Nowadays, large laser systems provide ultra-short light pulses of very high intensity which – in principle – allow the imaging of matter and its dynamics on atomic scales, down to a single molecule or a virus.
Fig.: (left): ‘crystal’ of fluorescing ions. The lattice site occupied by the molecule (white circle) remains dark. (right): the probability of dissociation is modulated with a period of 30 femtoseconds.
Foto and Graphics: MPQ
However, current methods fall short in efficiency to overlap a target molecule in a deterministic way. Physicists around Prof. Tobias Schätz (Max Planck Institute of Quantum Optics and Universität Freiburg) have now found a possible way out. Using the well proven concept of ion traps they store a single molecule at a precisely known position and then hit it in a deterministic way with single laser pulses that are provided by the Laboratory for Attosecond Physics at MPQ (Nature Physics, AOP, 5 February 2012, DOI 10.1038/NPHYS2214).
Though still restricted to pulses in the UV range this method makes it possible to resolve the internal dynamics of a single molecular ion consisting of a magnesium ion and a hydrogen atom. “However, this scheme could become a standard technique for investigating large biomolecules, if X-ray laser pulses can be applied”, Tobias Schätz points out.
Dr. Olivia Meyer-Streng | Max-Planck-Institut
Molecule flash mob
19.01.2017 | Technische Universität Wien
Magnetic moment of a single antiproton determined with greatest precision ever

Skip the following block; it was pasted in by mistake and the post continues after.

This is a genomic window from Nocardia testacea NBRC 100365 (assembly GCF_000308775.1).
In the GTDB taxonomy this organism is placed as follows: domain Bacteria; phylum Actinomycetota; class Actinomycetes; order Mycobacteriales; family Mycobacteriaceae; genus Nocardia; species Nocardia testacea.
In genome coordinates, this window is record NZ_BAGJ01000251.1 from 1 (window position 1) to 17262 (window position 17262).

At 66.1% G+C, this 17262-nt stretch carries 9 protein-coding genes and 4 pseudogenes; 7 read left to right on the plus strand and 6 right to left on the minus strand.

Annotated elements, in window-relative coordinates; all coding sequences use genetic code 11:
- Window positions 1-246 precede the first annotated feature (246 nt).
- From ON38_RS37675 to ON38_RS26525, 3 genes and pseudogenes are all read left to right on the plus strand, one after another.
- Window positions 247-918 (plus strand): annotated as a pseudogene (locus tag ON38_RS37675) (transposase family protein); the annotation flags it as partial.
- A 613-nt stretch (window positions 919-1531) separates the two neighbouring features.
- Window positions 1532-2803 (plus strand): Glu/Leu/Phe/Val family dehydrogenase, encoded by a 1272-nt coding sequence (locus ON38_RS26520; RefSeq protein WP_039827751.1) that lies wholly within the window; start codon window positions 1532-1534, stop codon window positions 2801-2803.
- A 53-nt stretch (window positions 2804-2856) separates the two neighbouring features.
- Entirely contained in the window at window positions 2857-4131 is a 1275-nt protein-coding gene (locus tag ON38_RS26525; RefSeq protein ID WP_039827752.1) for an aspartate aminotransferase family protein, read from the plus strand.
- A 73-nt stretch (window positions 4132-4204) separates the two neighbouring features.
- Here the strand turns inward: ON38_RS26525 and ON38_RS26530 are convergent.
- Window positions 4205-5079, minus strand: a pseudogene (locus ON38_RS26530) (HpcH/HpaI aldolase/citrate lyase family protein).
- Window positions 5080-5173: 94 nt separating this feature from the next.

19.01.2017 | Johannes Gutenberg-Universität Mainz
An important step towards a completely new experimental access to quantum physics has been made at University of Konstanz. The team of scientists headed by...
Yersiniae cause severe intestinal infections. Studies using Yersinia pseudotuberculosis as a model organism aim to elucidate the infection mechanisms of these...
Researchers from the University of Hamburg in Germany, in collaboration with colleagues from the University of Aarhus in Denmark, have synthesized a new superconducting material by growing a few layers of an antiferromagnetic transition-metal chalcogenide on a bismuth-based topological insulator, both being non-superconducting materials.
While superconductivity and magnetism are generally believed to be mutually exclusive, surprisingly, in this new material, superconducting correlations...
Laser-driving of semimetals allows creating novel quasiparticle states within condensed matter systems and switching between different states on ultrafast time scales
Studying properties of fundamental particles in condensed matter systems is a promising approach to quantum field theory. Quasiparticles offer the opportunity...
Among the general public, solar thermal energy is currently associated with dark blue, rectangular collectors on building roofs. Technologies are needed for aesthetically high quality architecture which offer the architect more room for manoeuvre when it comes to low- and plus-energy buildings. With the “ArKol” project, researchers at Fraunhofer ISE together with partners are currently developing two façade collectors for solar thermal energy generation, which permit a high degree of design flexibility: a strip collector for opaque façade sections and a solar thermal blind for transparent sections. The current state of the two developments will be presented at the BAU 2017 trade fair.
As part of the “ArKol – development of architecturally highly integrated façade collectors with heat pipes” project, Fraunhofer ISE together with its partners...
19.01.2017 | Event News
10.01.2017 | Event News
09.01.2017 | Event News
19.01.2017 | Earth Sciences
19.01.2017 | Life Sciences
19.01.2017 | Physics and Astronomy